The course is an introduction to the cohomology of torsion free discrete subgroups $\Gamma \subset G $ of a semi simple group $G$. The discrete group $\Gamma$ acts freely on the symmetric space $X= G/K$ and we will always assume that $\Gamma \backslash G/K$ is compact or has finite volume. An example is a torsion free subgroup $\Gamma_n $ of finite index n in Sl(2,Z) acting on $Sl(2.R)/SO(2) \simeq {\mathcal H}=\{z=x+iy \in C| y >0 \}$ by fractional linear transformations. $\Gamma_n \backslash {\mathcal H}$ can be determined explicitly and it can be visualized as an area in the upper half plane glued at the boundary. It is easy to see that it has some nice compactifications.

The cohomology $H^*(\Gamma, C)$ of the group $\Gamma$ is equal to the deRham cohomology $H^*_{deRham}(\Gamma \backslash X, C)$ of the manifold $\Gamma\backslash X$. This cohomology is studied by proving that it is isomorphic to the $H^*(g,K,{\mathcal A}(\Gamma \backslash G))$. Here ${\mathcal A}(\Gamma \backslash G)$ of automorphic functions on $\Gamma \backslash G$. In the case $\Gamma_n \subset Sl(2,Z)$ the space ${\mathcal A}(\Gamma \backslash G)$ is the space of classical automorphic functions on the upper half plane containing holomorphic cusp form, Eisenstein series, Maass forms and it is often introduced in an introductory course in analytic number theory.


On the geometric side we will construct some of the cycles (modular symbols) in the homology $H_*(\Gamma\backslash X)$ which are dual to the cohomology classes we constructed. In our example $\Gamma_n\backslash Sl(2,R)/SO(2)$ these cycles correspond to geodesics and can easily be visualized.


In this course I will explain these results and show how to use them to prove vanishing and non vanishing theorem for $H^*_{deRham}(\Gamma \backslash X)$. I will state the results in full generality, but I will prove them only in the classical case: G=SL$(2,R)$ and the subgroup $\Gamma= \Gamma_n$ a congruence subgroup. Some familiarity with Lie groups and Lie algebras is only prerequisite for the course.

2015/11/25

Operator Algebra Seminars

16:45-18:15   Room #118 (Graduate School of Math. Sci. Bldg.)
Max Lein (AIMR, Tohoku Univ.)
Combining Pseudodifferential and Vector Bundle Techniques, and Their Applications to Topological Insulators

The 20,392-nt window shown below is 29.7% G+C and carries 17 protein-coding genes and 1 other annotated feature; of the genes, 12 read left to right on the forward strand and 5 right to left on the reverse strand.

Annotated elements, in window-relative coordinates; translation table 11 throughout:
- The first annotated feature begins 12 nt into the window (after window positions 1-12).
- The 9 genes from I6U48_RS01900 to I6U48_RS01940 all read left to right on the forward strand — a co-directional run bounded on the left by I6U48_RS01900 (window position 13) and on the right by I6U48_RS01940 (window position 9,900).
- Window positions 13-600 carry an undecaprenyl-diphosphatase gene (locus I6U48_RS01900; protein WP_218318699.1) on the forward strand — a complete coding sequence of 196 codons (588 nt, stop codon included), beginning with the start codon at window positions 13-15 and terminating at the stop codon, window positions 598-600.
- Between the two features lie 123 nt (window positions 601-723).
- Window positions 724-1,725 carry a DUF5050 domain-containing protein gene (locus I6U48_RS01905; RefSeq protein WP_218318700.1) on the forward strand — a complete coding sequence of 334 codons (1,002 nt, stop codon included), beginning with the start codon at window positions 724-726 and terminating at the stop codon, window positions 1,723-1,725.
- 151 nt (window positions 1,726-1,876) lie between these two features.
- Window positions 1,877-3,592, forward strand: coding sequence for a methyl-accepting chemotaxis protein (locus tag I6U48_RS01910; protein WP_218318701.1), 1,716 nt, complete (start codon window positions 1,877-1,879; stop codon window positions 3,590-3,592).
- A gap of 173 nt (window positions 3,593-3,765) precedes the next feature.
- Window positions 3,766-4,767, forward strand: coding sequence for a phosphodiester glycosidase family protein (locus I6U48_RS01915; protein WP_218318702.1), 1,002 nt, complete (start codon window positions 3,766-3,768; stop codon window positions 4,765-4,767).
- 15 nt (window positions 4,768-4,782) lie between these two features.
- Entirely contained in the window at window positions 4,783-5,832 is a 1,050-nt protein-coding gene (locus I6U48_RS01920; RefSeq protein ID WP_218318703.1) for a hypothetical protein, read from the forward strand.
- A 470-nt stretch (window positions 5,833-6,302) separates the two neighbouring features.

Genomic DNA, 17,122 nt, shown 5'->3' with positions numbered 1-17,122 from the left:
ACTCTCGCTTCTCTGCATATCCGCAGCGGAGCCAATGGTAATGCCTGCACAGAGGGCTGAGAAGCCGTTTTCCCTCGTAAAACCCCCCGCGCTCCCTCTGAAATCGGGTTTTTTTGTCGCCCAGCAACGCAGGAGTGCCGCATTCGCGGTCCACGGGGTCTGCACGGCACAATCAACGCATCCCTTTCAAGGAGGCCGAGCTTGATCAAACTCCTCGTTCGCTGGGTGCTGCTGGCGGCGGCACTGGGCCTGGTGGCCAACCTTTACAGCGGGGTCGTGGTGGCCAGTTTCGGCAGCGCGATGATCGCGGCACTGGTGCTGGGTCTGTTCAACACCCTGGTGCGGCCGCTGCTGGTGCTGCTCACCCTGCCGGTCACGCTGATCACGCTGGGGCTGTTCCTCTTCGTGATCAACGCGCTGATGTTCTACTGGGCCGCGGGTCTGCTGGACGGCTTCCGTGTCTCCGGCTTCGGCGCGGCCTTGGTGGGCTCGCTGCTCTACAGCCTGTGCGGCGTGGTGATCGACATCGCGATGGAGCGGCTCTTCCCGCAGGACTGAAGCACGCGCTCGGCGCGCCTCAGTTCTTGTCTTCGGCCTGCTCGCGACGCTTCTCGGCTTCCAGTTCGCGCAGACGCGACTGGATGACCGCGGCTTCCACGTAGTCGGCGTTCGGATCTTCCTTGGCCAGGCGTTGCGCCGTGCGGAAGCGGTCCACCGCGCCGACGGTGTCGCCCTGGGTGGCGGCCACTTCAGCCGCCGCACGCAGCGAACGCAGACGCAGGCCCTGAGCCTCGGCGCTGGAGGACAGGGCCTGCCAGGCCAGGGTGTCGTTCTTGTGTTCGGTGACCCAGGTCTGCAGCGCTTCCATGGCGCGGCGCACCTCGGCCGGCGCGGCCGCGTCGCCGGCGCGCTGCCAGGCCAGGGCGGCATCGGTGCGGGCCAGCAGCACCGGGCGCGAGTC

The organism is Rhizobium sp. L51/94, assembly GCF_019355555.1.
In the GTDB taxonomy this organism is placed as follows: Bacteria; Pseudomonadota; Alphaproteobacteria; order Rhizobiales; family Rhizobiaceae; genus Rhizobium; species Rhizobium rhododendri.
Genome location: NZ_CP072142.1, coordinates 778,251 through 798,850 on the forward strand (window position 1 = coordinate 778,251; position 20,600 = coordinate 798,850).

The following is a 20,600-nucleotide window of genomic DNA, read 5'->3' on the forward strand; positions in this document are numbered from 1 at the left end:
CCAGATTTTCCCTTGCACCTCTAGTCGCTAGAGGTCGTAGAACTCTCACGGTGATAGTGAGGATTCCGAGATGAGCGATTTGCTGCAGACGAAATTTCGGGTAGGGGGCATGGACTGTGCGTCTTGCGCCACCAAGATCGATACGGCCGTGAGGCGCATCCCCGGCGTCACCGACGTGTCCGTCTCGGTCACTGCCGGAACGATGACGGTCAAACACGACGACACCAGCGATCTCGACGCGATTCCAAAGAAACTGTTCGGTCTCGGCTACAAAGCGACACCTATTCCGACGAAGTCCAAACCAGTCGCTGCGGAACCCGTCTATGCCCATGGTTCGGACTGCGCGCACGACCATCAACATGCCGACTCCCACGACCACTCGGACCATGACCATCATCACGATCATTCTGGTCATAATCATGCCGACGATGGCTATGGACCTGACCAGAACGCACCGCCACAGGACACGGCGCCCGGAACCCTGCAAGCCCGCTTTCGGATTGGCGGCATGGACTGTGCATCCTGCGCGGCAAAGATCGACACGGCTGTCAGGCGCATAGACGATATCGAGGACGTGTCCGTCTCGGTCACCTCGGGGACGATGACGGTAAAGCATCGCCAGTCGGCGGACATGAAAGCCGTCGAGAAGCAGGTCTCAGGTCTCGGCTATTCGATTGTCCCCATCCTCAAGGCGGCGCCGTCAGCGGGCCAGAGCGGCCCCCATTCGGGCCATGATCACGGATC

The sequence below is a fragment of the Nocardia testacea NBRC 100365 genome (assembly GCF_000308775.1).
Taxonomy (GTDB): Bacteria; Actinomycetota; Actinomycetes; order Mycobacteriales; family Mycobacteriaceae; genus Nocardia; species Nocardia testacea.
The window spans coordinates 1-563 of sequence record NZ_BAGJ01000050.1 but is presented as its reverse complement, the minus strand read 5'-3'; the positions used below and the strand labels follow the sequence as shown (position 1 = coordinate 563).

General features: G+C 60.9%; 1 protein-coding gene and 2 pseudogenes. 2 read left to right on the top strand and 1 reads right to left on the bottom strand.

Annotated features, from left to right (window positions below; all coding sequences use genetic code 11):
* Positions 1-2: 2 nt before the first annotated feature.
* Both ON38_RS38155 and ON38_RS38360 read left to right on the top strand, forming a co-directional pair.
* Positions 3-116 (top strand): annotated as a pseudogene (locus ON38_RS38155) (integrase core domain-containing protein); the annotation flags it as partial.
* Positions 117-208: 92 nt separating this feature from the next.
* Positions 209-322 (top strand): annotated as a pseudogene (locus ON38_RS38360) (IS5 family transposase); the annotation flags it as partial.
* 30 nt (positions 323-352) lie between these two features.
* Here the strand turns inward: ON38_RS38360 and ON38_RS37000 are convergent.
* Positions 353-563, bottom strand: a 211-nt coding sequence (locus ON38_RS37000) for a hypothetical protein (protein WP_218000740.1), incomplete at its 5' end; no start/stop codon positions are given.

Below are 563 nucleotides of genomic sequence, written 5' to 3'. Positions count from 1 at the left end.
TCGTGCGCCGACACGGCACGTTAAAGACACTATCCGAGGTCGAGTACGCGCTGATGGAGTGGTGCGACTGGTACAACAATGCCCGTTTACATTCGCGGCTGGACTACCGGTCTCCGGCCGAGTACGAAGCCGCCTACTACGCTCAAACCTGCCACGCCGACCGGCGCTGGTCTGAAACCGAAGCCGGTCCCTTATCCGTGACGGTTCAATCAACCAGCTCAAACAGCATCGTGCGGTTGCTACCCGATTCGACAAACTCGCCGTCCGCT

Seminar on Probability and Statistics

14:55-18:00   Room #056 (Graduate School of Math. Sci. Bldg.)
Arnak Dalalyan (ENSAE ParisTech)
Learning theory and sparsity ~ Introduction into sparse recovery and compressed sensing ~
[ Abstract ]
In this introductory lecture, we will present the general framework of high-dimensional statistical modeling and its applications in machine learning and signal processing. Basic methods of sparse recovery, such as the hard and the soft thresholding, will be introduced in the context of orthonormal dictionaries and their statistical accuracy will be discussed in detail. We will also show the relation of these methods with compressed sensing and convex programming based procedures.

FMSP Lectures

14:55-18:00   Room #056 (Graduate School of Math. Sci. Bldg.)
Arnak Dalalyan (ENSAE ParisTech)
(1)Introduction into sparse recovery and compressed sensing. (ENGLISH)
[ Abstract ]
In this introductory lecture, we will present the general framework of high-dimensional statistical modeling and its applications in machine learning and signal processing. Basic methods of sparse recovery, such as the hard and the soft thresholding, will be introduced in the context of orthonormal dictionaries and their statistical accuracy will be discussed in detail. We will also show the relation of these methods with compressed sensing and convex programming based procedures.
[ Reference URL ]
http://fmsp.ms.u-tokyo.ac.jp/FMSPLectures_Dalalyan.pdf

2015/11/24

Tuesday Seminar of Analysis

16:50-18:20   Room #126 (Graduate School of Math. Sci. Bldg.)
Pen-Yuan Hsu (Graduate School of Mathematical Sciences, the University of Tokyo)
A local analysis of the swirling flow to the axi-symmetric Navier-Stokes equations near a saddle point and no-slip flat boundary (English)
[ Abstract ]
As one of the violent flow, tornadoes occur in many place of the world. In order to reduce human losses and material damage caused by tornadoes, there are many research methods. One of the effective methods is numerical simulations.  The swirling structure is significant both in mathematical analysis and the numerical simulations of tornado. In this joint work with H. Notsu and T. Yoneda we try to clarify the swirling structure. More precisely, we do numerical computations on axi-symmetric Navier-Stokes flows with no-slip flat boundary. We compare a hyperbolic flow with swirl and one without swirl and observe that the following phenomenons occur only in the swirl case: The distance between the point providing the maximum velocity magnitude $|v|$ and the $z$-axis is drastically changing around some time (which we call it turning point). An ``increasing velocity phenomenon'' occurs near the boundary and the maximum value of $|v|$ is obtained near the axis of symmetry and the boundary when time is close to the turning point.

Tuesday Seminar on Topology

17:00-18:30   Room #056 (Graduate School of Math. Sci. Bldg.)
Masatoshi Sato (Tokyo Denki University)
On the cohomology ring of the handlebody mapping class group of genus two (JAPANESE)
[ Abstract ]
The genus two handlebody mapping class group acts on a tree
constructed by Kramer from the disk complex,
and decomposes into an amalgamated product of two subgroups.
We determine the integral cohomology ring of the genus two handlebody
mapping class group by examining these two subgroups
and the Mayer-Vietoris exact sequence.